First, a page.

Which mentor or guest did you learn the most from?
DR: Bobby. That’s my boy. He was very real, very down to Earth. He’s a career chef, so he knows the struggle. He knows what goes into these long days, and he was just very supportive and gave me a lot of great, constructive feedback — on camera, off camera. He’s a genuine person to me. I feel like I connected the most to him. Sunny was cool too, because Sunny has my kind of bubbly, outgoing personality, but Bobby — Bobby’s the man.
What’s the greatest piece of advice you’re taking away from this experience?
DR: Being able to connect through the camera, not thinking about connecting to the masses — just trying to connect to one person and thinking about it as one person so that way it’s more intimate, it’s more organic, and it makes it a lot easier. It kind of takes the nerves away. It’s funny, because leading up to this show, I was like: “OK, it doesn’t look too bad. It doesn’t look too hard.” But just being in front of the camera, doing it, it’s apples and oranges. I respect them a lot, and this is definitely the beginning. This is not the end, so I’m looking forward to seeing what the future holds.
What were your most- and least-favorite challenges?
DR: My favorite was the episode I got eliminated. Who can say they had a chance to cook against an Iron Chef and come that close to beating him? That was my favorite. My least-favorite challenge? There’s challenges I liked less than other, but I liked them all, because they all forced me to push myself, to challenge myself.
Fill in the blanks with your fellow finalists’ names.
_____ is the class clown? Trace.
_____ is the quietest? Blake.
_____ is the most daring? I’d say myself, because I’ll try anything once. I don’t really scare easily.
_____ has the best recipes? I’m going to say myself.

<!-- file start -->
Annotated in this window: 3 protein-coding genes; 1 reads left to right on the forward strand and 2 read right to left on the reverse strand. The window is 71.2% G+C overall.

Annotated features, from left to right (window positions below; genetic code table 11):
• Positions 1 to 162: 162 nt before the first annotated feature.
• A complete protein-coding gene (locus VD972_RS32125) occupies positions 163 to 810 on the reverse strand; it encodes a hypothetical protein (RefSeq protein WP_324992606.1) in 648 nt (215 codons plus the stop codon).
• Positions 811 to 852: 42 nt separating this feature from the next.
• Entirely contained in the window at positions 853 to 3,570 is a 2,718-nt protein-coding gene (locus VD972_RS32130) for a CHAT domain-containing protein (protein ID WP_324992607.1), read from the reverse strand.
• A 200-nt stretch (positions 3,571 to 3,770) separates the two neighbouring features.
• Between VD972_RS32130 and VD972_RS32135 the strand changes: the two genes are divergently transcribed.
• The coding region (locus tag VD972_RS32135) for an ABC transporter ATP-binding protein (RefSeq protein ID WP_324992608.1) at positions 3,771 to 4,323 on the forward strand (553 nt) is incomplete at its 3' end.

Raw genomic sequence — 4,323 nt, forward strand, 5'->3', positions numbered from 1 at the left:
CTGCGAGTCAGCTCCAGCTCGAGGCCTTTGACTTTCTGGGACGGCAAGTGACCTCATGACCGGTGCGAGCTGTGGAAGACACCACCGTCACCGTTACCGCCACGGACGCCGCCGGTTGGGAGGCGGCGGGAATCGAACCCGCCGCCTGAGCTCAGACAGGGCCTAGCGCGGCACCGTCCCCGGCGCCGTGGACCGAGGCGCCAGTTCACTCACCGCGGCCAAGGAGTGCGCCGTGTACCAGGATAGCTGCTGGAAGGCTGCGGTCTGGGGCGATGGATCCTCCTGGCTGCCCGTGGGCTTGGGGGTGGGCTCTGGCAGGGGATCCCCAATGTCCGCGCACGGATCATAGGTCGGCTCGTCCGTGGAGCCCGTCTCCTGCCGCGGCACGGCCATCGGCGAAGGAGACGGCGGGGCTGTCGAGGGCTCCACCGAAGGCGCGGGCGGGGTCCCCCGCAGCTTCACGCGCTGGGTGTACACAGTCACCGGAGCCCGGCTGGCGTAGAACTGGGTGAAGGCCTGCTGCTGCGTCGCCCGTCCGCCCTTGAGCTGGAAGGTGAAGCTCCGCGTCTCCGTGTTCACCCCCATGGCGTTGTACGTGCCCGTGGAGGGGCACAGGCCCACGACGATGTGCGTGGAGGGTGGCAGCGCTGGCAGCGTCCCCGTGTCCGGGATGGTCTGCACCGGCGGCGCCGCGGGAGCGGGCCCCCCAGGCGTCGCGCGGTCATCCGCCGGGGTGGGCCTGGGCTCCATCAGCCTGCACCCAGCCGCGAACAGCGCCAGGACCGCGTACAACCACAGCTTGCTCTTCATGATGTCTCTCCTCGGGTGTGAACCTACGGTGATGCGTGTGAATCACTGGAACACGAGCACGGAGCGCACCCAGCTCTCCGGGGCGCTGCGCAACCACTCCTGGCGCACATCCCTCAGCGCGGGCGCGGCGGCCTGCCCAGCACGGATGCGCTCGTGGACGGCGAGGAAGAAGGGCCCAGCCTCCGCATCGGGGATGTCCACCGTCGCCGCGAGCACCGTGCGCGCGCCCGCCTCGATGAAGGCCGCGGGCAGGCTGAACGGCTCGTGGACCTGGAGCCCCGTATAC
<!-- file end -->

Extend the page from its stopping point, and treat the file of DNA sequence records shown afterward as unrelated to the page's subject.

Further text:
_____ is going to win this whole thing? When I came here, I said to myself unless I could see myself winning it, I wouldn’t do it, so I’m going to say myself.
How did you handle the nerves of all this?
DR: Just kind of taking it at face value. I’ve been in a lot of crazy entertainment situations — different kitchens, different events — and I can take a deep breath and focus on my skills, focus on what got me here, focus on the game plan and just relax. Take a deep breath and think of it as any other day.
What do you want fans to remember most about who you are and what you did here?
DR: I want them to remember the biker chef. I want them to remember that there’s only one. I want them to remember I’m a fun, jovial person. Whatever I do, whatever I’m involved in, I want it to be fun, because if it’s not fun, why are you doing it? … Don’t think of cooking as being intimidating. Think of it like expressing yourself through your food. I want people to have fun. It’s all about fun.
Who’re you rooting for?
DR: After myself? I’d have to say Rusty. That’s my buddy right there — just a really great guy, great personality. And he’d definitely bring something new to Food Network.
Tune in to Food Network Star on Sundays at 9|8c.